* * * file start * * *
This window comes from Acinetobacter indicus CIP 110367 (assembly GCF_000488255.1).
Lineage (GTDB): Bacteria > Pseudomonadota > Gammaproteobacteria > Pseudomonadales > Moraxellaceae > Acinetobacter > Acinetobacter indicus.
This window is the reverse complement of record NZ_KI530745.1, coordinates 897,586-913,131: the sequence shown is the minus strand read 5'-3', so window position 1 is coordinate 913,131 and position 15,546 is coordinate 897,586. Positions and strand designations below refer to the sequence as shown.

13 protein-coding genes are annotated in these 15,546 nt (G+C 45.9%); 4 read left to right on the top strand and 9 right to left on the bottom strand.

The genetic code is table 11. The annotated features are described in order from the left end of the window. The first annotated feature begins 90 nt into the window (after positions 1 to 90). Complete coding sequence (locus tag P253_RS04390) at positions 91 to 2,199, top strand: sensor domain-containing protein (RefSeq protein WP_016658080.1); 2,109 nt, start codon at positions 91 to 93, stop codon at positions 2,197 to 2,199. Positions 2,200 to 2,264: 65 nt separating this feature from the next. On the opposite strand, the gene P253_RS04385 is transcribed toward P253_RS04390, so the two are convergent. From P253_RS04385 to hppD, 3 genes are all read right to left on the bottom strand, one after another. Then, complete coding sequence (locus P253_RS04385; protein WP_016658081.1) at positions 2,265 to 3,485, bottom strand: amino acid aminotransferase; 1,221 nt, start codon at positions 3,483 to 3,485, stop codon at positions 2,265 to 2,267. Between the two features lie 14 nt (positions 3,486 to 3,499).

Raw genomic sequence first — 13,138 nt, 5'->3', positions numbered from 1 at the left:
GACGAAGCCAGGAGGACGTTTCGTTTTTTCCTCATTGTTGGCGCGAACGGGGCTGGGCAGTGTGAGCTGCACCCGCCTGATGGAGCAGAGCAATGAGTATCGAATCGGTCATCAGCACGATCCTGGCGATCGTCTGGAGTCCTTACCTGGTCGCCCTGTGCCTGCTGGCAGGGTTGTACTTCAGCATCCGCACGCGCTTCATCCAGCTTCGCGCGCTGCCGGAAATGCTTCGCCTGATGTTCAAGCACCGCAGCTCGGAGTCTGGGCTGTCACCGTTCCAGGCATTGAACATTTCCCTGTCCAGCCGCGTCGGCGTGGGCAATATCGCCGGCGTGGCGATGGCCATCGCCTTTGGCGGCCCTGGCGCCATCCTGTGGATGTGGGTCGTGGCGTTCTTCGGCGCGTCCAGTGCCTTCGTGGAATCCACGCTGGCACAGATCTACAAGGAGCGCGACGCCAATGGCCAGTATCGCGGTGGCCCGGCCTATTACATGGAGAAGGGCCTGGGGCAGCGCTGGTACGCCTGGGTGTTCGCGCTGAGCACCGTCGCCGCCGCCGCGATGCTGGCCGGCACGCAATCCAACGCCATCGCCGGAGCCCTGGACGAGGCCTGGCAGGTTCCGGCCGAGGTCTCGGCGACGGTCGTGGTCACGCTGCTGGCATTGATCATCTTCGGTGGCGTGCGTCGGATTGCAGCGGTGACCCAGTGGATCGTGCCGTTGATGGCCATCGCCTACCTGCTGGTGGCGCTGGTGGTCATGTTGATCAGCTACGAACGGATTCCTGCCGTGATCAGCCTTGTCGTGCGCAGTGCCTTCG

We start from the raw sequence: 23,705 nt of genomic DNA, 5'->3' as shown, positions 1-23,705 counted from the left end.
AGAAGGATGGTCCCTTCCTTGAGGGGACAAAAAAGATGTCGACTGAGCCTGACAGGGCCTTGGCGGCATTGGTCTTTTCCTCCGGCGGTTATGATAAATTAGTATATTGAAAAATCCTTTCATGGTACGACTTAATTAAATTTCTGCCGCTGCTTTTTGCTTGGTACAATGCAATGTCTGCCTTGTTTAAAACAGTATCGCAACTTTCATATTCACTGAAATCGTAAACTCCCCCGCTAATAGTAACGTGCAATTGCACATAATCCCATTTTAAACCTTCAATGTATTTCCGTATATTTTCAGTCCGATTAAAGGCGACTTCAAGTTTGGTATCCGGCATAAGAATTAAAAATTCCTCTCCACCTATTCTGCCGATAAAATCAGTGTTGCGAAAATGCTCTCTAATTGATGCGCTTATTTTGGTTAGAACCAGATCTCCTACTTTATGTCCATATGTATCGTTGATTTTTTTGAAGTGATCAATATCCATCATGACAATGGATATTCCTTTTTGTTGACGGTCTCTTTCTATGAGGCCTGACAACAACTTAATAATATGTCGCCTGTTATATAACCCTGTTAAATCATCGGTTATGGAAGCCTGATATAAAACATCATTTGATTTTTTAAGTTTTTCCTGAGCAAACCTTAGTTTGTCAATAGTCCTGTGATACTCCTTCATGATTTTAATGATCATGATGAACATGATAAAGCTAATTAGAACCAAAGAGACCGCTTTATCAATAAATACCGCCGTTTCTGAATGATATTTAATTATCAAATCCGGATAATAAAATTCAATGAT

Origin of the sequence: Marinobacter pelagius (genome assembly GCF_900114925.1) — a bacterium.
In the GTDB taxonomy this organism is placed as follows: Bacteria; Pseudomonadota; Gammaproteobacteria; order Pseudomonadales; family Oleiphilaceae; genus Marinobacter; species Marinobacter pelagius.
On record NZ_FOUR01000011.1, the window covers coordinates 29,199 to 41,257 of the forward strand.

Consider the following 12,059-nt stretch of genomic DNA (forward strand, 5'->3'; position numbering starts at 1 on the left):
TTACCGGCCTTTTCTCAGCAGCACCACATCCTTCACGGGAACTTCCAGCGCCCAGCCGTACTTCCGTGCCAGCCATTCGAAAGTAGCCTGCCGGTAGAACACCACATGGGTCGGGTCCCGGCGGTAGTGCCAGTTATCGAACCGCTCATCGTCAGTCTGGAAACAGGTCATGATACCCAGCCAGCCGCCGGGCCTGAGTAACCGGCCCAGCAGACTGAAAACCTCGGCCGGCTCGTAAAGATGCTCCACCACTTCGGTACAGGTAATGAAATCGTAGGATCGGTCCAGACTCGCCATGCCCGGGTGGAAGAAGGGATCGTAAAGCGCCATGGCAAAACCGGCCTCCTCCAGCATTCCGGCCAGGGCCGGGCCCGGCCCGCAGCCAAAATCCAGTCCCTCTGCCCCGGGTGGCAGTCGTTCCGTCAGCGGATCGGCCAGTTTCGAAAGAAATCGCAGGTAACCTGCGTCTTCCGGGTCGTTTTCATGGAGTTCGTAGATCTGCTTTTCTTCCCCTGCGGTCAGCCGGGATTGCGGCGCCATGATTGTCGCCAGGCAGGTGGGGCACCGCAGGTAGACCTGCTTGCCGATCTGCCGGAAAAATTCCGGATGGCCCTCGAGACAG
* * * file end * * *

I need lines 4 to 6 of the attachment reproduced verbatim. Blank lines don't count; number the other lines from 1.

13 protein-coding genes are annotated in these 15,546 nt (G+C 45.9%); 4 read left to right on the top strand and 9 right to left on the bottom strand.

The genetic code is table 11. The annotated features are described in order from the left end of the window. The first annotated feature begins 90 nt into the window (after positions 1 to 90). Complete coding sequence (locus tag P253_RS04390) at positions 91 to 2,199, top strand: sensor domain-containing protein (RefSeq protein WP_016658080.1); 2,109 nt, start codon at positions 91 to 93, stop codon at positions 2,197 to 2,199. Positions 2,200 to 2,264: 65 nt separating this feature from the next. On the opposite strand, the gene P253_RS04385 is transcribed toward P253_RS04390, so the two are convergent. From P253_RS04385 to hppD, 3 genes are all read right to left on the bottom strand, one after another. Then, complete coding sequence (locus P253_RS04385; protein WP_016658081.1) at positions 2,265 to 3,485, bottom strand: amino acid aminotransferase; 1,221 nt, start codon at positions 3,483 to 3,485, stop codon at positions 2,265 to 2,267. Between the two features lie 14 nt (positions 3,486 to 3,499).

Raw genomic sequence first — 13,138 nt, 5'->3', positions numbered from 1 at the left: